Windows 2000 FAT 12, FAT 16, FAT32 and NTFS (version 3.1)

Windows XP and Server 2003 FAT 12, FAT 16, FAT32 and NTFS (version 3.1)

Windows Vista FAT 12, FAT 16, FAT32 and NTFS (version ?) + exFAT64

jaclaz

Edited by jaclaz

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Depending on what's been done, Testdisk could recover the whole partition in a few clicks. That is if it has just been deleted, not formatted.

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I went through most of the freeware programs digeratiprime listed.

The problem I found was some of them were a bit complicated, or let’s say, they weren’t GUI based.

I’m kind of an advanced novice (and after this experience, Im finding just how much of a novice at computers I really am!!) and I think I prefer a more Windows like environment.

One or two programs that were GUI based, didn’t even see the drive at all;PCInspector.

So I downloaded the demo version of R-Studio.

OMG, it took me two days to get it scanned then the files re-associated.

I work all day and only have an hour or two at night to deal with this.

It just took forever.

The frustrating thing was, it did see and scan the drive and after re-associating the files it looked like everything was there, nothing was lost.

So I couldn’t easily figure out how to make a back-up to a new 500gig drive I just bought so I clicked the Help Menu option.

Then R-Studio quite responding, I had to shut it down totally.

I did save an image file after the first scan but I could figure out how to use that.

Sooooo, rather than sitting through hours of a re-scan, I need to print up the complete R-Studio help manual and learn how to do this thing.

I do like the fact that the program seem to work and seem to be very accurate.

I’m getting' there.

I was so glad that I was at least able to see that I still owned all my music and photos, it’s just getting to them now.

Brad

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When scanning large discs in R-Studio I usually stop the scan occasionally and "Save Scan Information" and then scan again and it will resume from that point. I do this in case the program exits, which has happened a couple of times, and so i can disconnect the drive and perform the recovery later. Keep us informed :)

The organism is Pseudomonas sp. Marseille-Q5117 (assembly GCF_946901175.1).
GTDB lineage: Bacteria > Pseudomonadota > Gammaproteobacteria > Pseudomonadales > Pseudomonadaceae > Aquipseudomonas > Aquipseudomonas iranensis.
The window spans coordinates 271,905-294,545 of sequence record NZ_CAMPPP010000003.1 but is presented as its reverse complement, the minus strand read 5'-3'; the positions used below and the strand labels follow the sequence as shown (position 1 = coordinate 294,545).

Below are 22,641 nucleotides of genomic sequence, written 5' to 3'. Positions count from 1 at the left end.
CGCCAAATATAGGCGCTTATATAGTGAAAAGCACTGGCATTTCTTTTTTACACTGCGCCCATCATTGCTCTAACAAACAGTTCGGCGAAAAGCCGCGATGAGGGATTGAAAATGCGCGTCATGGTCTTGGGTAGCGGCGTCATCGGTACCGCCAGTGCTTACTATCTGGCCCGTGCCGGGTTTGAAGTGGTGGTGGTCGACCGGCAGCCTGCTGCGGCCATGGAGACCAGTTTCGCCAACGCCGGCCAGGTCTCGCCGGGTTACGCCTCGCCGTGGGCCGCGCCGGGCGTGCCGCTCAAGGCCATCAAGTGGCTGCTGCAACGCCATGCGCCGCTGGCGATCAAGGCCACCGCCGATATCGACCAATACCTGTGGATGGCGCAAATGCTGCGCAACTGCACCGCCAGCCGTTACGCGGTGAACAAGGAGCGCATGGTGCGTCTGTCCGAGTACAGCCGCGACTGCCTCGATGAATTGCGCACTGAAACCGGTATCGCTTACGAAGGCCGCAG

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Thanks everybody.

Great advice and a total sucess!!!!

I bought R-Studio NTFS and was able to get back all my pictures and music.

It was a well spent 50 bucks!!!

Theres also a ton of interesting things to learn from this process.

Thanks again.

brad

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That really great news BradBo! Glad you got your stuff back :)

I hope we can identify free and easy methods for the future but R-Studio IMO is just that much better right now.

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All the excellent suggestions have been posted already, but if it cant recover the files you can always send it to ontrack. We've had backup data at work from about 10 years ago in RAM drives, cd's, dvd's and newer backup tape media and they have been able to recover it. it's pricey but they'll let you know the cost before they recover anything. You ship the drive, they attempt to recover, they let you know the $$$ and you say yay or nay.

http://www.ontrackdatarecovery.com/

good luck

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Hey, I did have great success but I did also have one hitch.

I have 2 large files one 7gig one 15 gig that R-Studio gives me a warning that there is not enough room.

Theres plenty of room on the traget disk (over 300gigs) but R-Studio will not recover these two files.

Their Acronis files with a .tib extension.

Any idea why R-Studio cant recover those?

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Not enough room? I guess the target disc is FAT32? Format it in NTFS and it'll work.